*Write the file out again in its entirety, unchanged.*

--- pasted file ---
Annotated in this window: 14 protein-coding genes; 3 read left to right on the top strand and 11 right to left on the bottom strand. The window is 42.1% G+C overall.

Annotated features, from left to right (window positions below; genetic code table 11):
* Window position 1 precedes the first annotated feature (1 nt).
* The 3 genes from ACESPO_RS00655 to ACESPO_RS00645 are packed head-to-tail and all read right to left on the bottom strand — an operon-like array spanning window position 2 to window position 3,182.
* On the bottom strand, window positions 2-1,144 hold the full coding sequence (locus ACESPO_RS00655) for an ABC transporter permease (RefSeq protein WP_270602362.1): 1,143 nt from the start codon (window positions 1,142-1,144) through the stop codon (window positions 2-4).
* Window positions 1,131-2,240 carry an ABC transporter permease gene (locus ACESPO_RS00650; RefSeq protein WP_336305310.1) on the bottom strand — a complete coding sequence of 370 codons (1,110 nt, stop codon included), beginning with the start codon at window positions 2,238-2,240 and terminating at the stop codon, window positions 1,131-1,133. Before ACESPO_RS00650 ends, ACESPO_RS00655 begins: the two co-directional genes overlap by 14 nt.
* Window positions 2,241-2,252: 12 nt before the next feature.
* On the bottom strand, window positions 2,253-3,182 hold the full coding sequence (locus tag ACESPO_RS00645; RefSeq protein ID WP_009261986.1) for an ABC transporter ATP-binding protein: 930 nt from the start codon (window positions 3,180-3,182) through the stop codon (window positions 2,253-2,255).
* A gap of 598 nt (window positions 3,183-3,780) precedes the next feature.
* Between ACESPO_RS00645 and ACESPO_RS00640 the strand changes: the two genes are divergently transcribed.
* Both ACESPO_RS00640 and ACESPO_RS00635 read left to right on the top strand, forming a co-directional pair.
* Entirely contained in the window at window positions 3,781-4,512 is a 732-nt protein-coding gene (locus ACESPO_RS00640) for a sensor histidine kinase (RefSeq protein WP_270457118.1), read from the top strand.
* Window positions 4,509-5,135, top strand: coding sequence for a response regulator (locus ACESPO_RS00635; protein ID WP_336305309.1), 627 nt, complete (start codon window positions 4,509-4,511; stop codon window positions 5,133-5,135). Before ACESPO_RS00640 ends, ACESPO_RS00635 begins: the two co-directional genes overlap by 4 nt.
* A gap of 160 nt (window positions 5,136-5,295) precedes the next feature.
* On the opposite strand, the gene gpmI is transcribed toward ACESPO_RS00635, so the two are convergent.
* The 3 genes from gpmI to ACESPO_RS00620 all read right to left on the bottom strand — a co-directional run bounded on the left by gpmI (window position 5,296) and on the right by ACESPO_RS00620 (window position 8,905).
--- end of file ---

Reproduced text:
Annotated in this window: 14 protein-coding genes; 3 read left to right on the top strand and 11 right to left on the bottom strand. The window is 42.1% G+C overall.

Annotated features, from left to right (window positions below; genetic code table 11):
* Window position 1 precedes the first annotated feature (1 nt).
* The 3 genes from ACESPO_RS00655 to ACESPO_RS00645 are packed head-to-tail and all read right to left on the bottom strand — an operon-like array spanning window position 2 to window position 3,182.
* On the bottom strand, window positions 2-1,144 hold the full coding sequence (locus ACESPO_RS00655) for an ABC transporter permease (RefSeq protein WP_270602362.1): 1,143 nt from the start codon (window positions 1,142-1,144) through the stop codon (window positions 2-4).
* Window positions 1,131-2,240 carry an ABC transporter permease gene (locus ACESPO_RS00650; RefSeq protein WP_336305310.1) on the bottom strand — a complete coding sequence of 370 codons (1,110 nt, stop codon included), beginning with the start codon at window positions 2,238-2,240 and terminating at the stop codon, window positions 1,131-1,133. Before ACESPO_RS00650 ends, ACESPO_RS00655 begins: the two co-directional genes overlap by 14 nt.
* Window positions 2,241-2,252: 12 nt before the next feature.
* On the bottom strand, window positions 2,253-3,182 hold the full coding sequence (locus tag ACESPO_RS00645; RefSeq protein ID WP_009261986.1) for an ABC transporter ATP-binding protein: 930 nt from the start codon (window positions 3,180-3,182) through the stop codon (window positions 2,253-2,255).
* A gap of 598 nt (window positions 3,183-3,780) precedes the next feature.
* Between ACESPO_RS00645 and ACESPO_RS00640 the strand changes: the two genes are divergently transcribed.
* Both ACESPO_RS00640 and ACESPO_RS00635 read left to right on the top strand, forming a co-directional pair.
* Entirely contained in the window at window positions 3,781-4,512 is a 732-nt protein-coding gene (locus ACESPO_RS00640) for a sensor histidine kinase (RefSeq protein WP_270457118.1), read from the top strand.
* Window positions 4,509-5,135, top strand: coding sequence for a response regulator (locus ACESPO_RS00635; protein ID WP_336305309.1), 627 nt, complete (start codon window positions 4,509-4,511; stop codon window positions 5,133-5,135). Before ACESPO_RS00640 ends, ACESPO_RS00635 begins: the two co-directional genes overlap by 4 nt.
* A gap of 160 nt (window positions 5,136-5,295) precedes the next feature.
* On the opposite strand, the gene gpmI is transcribed toward ACESPO_RS00635, so the two are convergent.
* The 3 genes from gpmI to ACESPO_RS00620 all read right to left on the bottom strand — a co-directional run bounded on the left by gpmI (window position 5,296) and on the right by ACESPO_RS00620 (window position 8,905).